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GP out-of-hours services highly rated despite pressures, finds CQC

The majority of urgent primary care services have been rated as good or outstanding despite system pressures, a CQC report has found.

The report, which looked into walk-in and urgent care centres, NHS 111 and GP out-of-hours services in England, found that 128 were rated as 'good' or 'outstanding', while 16 were rated as 'requires improvement' and a further three as 'inadequate'.

The CQC said the high number of positive ratings come despite workforce and financial pressures.

The report said: 'Although CQC does not look at the finances of providers, there is a growing risk in this area, with the value of contracts not reflecting the true costs of delivering them.

It added: 'Recruitment is often difficult as urgent care work is intense, the hours are unsociable and rates of pay cannot compete with the private sector.'

The report continued: 'Interestingly, despite these challenges, our ratings have consistently shown that performance in all services is best for the caring key question.'

Professor Steve Field, chief inspector of general practice at the CQC, said: 'Well-resourced and integrated urgent care not only provides safe, high quality care to people, but can also ease pressure on other areas of the NHS – particularly emergency departments during the winter period and other times of peak demand. These benefits should not be overlooked.

'It is encouraging that the majority of care is rated good or outstanding and important that commissioners and other services recognise the value that urgent care offers as part of integrated care for people in a local area. 

This comes after a lack of available workforce means GP out-of-hours services are 'fragile' across the whole of Wales, a review by the Board of Community Health Councils found.

Meanwhile, Pulse revealed earlier this year that there was a 26% increase in the number of serious incidences reported by GP out-of-hours services to commissioners last year, with GP leaders warning that they are no longer a 'safe pace of work'.

Readers' comments (7)

  • Vinci Ho

    Whether we still believe the rating of CQC is not really important here , it is imperative to address the essential role of our Out of Hour colleagues and the service they have been providing under ‘hostile environment’ (a monopoly terminology owned by this Tory government). It is mission impossible, especially after the introduction of a ethically and conceptual corrupt NHS111 service by the Cameron’s government.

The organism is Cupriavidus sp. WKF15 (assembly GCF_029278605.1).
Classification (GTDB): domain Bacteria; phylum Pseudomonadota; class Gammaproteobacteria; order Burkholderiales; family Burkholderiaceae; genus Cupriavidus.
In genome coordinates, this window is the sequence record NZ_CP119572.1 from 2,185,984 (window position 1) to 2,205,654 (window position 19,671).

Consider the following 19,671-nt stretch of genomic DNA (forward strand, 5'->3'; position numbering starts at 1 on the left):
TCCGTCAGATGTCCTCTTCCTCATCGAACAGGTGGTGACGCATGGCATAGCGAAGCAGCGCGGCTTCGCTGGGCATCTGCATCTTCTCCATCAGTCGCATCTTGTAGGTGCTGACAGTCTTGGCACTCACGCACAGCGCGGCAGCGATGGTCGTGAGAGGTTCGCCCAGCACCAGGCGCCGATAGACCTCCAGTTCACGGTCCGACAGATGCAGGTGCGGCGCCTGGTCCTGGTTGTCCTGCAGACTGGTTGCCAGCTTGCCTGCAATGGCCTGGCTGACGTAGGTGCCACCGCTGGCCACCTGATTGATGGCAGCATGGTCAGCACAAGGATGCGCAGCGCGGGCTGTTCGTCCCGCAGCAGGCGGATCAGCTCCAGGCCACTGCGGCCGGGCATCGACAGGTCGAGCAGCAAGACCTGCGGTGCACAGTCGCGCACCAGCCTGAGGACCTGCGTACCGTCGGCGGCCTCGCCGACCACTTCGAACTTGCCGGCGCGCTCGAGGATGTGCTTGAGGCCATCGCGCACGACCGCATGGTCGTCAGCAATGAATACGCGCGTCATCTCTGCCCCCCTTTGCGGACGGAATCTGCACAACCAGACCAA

The fact that OOH service could still gain a high rating on CQC scale should not and must not shy away from the reality that it is severely underfunded and neglected by technocrats. Protagonists of seven day GP opening can say whatever they like but the ‘lip and teetn’ relationship between in-hours and OOH must not create an internal competition for new funding coming into primary care/general practice. Both in-hours and OOH GPs have suffered enough from this morally corrupt austerity in last 10 years. The narrative is no longer about starving one child in a family more to feed the others.....

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  • these OOH organisations may suffer from lack of clinicians, but there is no shortage of back room staff who can tick boxes to look good for CQC.

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  • Vinci Ho

    All I would say , whether you are GP partner , salaried GP , in-hour GP , out-of-hour GP , locum GP , male or female GP, GP trainee, Remember this :

    Martin Niemoller
    First they came for the Socialists, and I did not speak out—
    Because I was not a Socialist.

    Then they came for the Trade Unionists, and I did not speak out—
    Because I was not a Trade Unionist.

    Then they came for the Jews, and I did not speak out—
    Because I was not a Jew.

    Then they came for me—and there was no one left to speak for me.

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  • OOHs services are major catastrophes but they are the way to privatisation baby. Nothing to see here, move along please.

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  • Shows how accurate the ratings are. Not from experience it is not.

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  • OOH properly run fills a vital
    role and is of good quality
    It is a rewarding and interesting position for experienced GPS

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  • I strongly disagree that OOH primary care is unsafe. If GP practices honestly reported serious incidents the number reported would rise significantly.
    Often OOH are better at recognising and reporting SI s suggesting good governance and openness
    Some commissioners in my experience demand SIs are reported that do not fit the criteria stating that have ‘local criteria’
    This inflates the OOH SIs reported.
    For experienced clinicians OOH is a rewarding safe working environment free of the CQC and the onerous work of a GP partner with better remuneration
    Sure the hours are anti social but the work is fascinating and at last we see some of the simple as well as complex consultations
    Better IT links to GP records would improve safety further.
    For once I have to agree with the CQC ratings

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